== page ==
As I child, I spent my Sundays sitting in a pew with my mother and learning about various verses from the Bible. I also spent several nights of the year lighting yahrzeit candles and reciting Hebrew prayers alongside my father. Yes, I was one of many children, though not in my town, who was raised in a two-religion home. Yet despite what my friends said, I was not half-Catholic, half-Jewish (or cashew, as they lovingly called me). I was, in fact a full-fledged Catholic.
When I got older, I asked my parents why they chose the Catholic life for my sister and me. While I was expecting a complicated answer, they said the decision was easy. Since my father was not as religious as my mother, they agreed that my sister and I would be raised as Catholics.
I often wondered, though, what would have happened if both of my parents had strong beliefs. Would they have let us choose our own faiths? Would they have rock, paper, scissored our religion? Worse, would they have never gotten married, and thus I would have never been born? While my worries were hypothetical, they are very real to plenty of couples across the country. How do you raise a child in a two-religion home? Here, real members of two-religion families share their tips for bringing up a child under multiple faiths.
Teach God First and Religion Second
There is one element that ties all religions together, and that's a deity. If you and your spouse are having trouble choosing between you beliefs, focus on the common thread. Erin M. realized this after her son met with his Catholic school's priest. "He said that his priest told him that as long as he believes in God  the rest doesn't really matter," she says. "So we plan to teach them about God, but we're not going to be strict about it."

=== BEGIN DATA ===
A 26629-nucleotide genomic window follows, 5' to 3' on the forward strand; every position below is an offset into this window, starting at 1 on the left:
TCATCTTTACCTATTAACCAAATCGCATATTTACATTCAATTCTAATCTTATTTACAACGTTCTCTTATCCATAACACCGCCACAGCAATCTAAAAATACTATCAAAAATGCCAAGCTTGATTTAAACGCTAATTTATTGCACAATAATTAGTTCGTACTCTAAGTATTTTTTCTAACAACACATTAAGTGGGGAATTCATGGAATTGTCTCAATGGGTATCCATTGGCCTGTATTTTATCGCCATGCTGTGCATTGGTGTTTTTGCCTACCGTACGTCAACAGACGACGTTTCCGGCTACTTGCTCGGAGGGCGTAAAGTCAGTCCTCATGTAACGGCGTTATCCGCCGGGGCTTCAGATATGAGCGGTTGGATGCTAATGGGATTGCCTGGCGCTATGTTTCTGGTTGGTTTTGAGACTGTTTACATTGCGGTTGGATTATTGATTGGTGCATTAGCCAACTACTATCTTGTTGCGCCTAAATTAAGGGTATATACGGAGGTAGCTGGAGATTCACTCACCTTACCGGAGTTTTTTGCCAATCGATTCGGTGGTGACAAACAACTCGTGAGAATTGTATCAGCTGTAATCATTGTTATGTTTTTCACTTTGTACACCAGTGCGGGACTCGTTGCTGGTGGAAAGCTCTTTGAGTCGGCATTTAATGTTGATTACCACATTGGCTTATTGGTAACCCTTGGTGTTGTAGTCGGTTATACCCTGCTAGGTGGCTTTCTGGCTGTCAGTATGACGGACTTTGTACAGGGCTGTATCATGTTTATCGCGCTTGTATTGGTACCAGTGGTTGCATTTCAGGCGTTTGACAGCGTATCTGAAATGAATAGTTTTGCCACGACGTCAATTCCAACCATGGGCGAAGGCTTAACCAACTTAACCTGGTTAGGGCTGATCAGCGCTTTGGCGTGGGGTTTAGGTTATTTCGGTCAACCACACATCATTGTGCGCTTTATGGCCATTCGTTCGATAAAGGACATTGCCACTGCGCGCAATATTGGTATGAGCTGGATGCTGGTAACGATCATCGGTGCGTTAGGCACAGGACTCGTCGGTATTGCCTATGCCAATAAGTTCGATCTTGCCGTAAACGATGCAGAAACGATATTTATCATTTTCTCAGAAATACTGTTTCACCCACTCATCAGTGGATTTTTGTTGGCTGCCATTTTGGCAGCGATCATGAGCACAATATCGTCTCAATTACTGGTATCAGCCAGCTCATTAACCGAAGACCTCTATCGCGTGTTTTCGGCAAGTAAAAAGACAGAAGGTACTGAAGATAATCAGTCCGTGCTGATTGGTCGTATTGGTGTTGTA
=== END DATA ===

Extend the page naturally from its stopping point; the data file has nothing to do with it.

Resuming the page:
Try to Connect Your Two Faiths
A deity isn't the only common denominator when it comes to religion. Find what your faiths have in common, and teach those to your children . "If your differing religions have areas of overlap in teaching or morality I would focus on those areas," Kristin M. suggests. Not only does this teach them important values, but it will give your child a sense of stability.
Tune Out Others' Opinions
Everyone from your mother-in-law to your best friend will have something to say about your child's religion. Don't let these comments get to you. "Me and my husband come from very different cultures and religions, and a lot of the hardships come from the in-laws," Jessi N. shares. "Once we learned to tune them out and figured ourselves out, it went a lot smoother ."
Don't Fight in Front of the Kids
If you and your spouse are struggling to reach an agreement, make sure to keep the discussions away from the tots. An anonymous Circle of Moms  user recalls her childhood  with a Christian mother and Muslim father. "There came a point in my life where I stopped believing, because I said, 'how could there be a God if he's making my parents fight over him.'"
Celebrate Both Religions
It's important that you expose your child to every aspect of their religions, from the services to the celebrations. Take a cue from
Don't Force Anything
As much as you want your child to follow your faith, it is ultimately up to them to chose their belief. Cindy D. was raised in a two-religion home and wishes her parents had given her more of a choice  when it came to faith. "I wish that I was not forced to go to both churches," she admits. "For this reason, as an adult, I do not attend church — I feel 'church burn out.'"
When teaching your child about religions, make sure not to insult any other beliefs, especially your spouse's. "As long as nobody feels superior and thinks their religion should take precedent, it should work out," Gisele R. says of two-religion homes .